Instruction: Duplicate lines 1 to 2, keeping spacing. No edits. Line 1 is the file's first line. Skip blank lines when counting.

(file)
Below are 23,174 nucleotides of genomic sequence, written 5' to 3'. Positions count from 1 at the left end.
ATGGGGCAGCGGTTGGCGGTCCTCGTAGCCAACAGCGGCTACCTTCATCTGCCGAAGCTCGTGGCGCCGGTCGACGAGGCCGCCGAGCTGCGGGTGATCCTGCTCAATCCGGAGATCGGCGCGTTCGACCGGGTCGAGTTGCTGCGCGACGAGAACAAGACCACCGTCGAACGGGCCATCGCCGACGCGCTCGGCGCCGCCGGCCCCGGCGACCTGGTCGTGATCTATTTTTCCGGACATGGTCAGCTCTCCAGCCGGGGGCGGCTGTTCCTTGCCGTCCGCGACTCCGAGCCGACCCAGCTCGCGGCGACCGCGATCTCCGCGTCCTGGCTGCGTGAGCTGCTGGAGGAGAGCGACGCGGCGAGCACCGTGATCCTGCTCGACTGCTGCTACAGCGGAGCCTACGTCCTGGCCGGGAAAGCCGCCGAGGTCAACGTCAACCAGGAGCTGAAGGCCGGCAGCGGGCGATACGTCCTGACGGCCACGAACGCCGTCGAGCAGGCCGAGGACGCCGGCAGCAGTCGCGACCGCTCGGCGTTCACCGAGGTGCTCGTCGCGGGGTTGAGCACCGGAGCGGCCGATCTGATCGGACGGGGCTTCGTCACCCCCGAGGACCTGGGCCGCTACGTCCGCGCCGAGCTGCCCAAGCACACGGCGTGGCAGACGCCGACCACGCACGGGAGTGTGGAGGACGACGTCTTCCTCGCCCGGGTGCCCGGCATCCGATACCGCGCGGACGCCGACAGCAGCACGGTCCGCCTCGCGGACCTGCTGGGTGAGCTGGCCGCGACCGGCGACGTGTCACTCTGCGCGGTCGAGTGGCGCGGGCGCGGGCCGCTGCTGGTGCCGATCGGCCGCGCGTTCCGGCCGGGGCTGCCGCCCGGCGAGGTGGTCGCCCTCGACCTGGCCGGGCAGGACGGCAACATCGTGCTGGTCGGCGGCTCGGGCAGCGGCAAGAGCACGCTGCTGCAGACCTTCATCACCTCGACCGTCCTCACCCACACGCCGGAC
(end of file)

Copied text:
Below are 23,174 nucleotides of genomic sequence, written 5' to 3'. Positions count from 1 at the left end.
ATGGGGCAGCGGTTGGCGGTCCTCGTAGCCAACAGCGGCTACCTTCATCTGCCGAAGCTCGTGGCGCCGGTCGACGAGGCCGCCGAGCTGCGGGTGATCCTGCTCAATCCGGAGATCGGCGCGTTCGACCGGGTCGAGTTGCTGCGCGACGAGAACAAGACCACCGTCGAACGGGCCATCGCCGACGCGCTCGGCGCCGCCGGCCCCGGCGACCTGGTCGTGATCTATTTTTCCGGACATGGTCAGCTCTCCAGCCGGGGGCGGCTGTTCCTTGCCGTCCGCGACTCCGAGCCGACCCAGCTCGCGGCGACCGCGATCTCCGCGTCCTGGCTGCGTGAGCTGCTGGAGGAGAGCGACGCGGCGAGCACCGTGATCCTGCTCGACTGCTGCTACAGCGGAGCCTACGTCCTGGCCGGGAAAGCCGCCGAGGTCAACGTCAACCAGGAGCTGAAGGCCGGCAGCGGGCGATACGTCCTGACGGCCACGAACGCCGTCGAGCAGGCCGAGGACGCCGGCAGCAGTCGCGACCGCTCGGCGTTCACCGAGGTGCTCGTCGCGGGGTTGAGCACCGGAGCGGCCGATCTGATCGGACGGGGCTTCGTCACCCCCGAGGACCTGGGCCGCTACGTCCGCGCCGAGCTGCCCAAGCACACGGCGTGGCAGACGCCGACCACGCACGGGAGTGTGGAGGACGACGTCTTCCTCGCCCGGGTGCCCGGCATCCGATACCGCGCGGACGCCGACAGCAGCACGGTCCGCCTCGCGGACCTGCTGGGTGAGCTGGCCGCGACCGGCGACGTGTCACTCTGCGCGGTCGAGTGGCGCGGGCGCGGGCCGCTGCTGGTGCCGATCGGCCGCGCGTTCCGGCCGGGGCTGCCGCCCGGCGAGGTGGTCGCCCTCGACCTGGCCGGGCAGGACGGCAACATCGTGCTGGTCGGCGGCTCGGGCAGCGGCAAGAGCACGCTGCTGCAGACCTTCATCACCTCGACCGTCCTCACCCACACGCCGGAC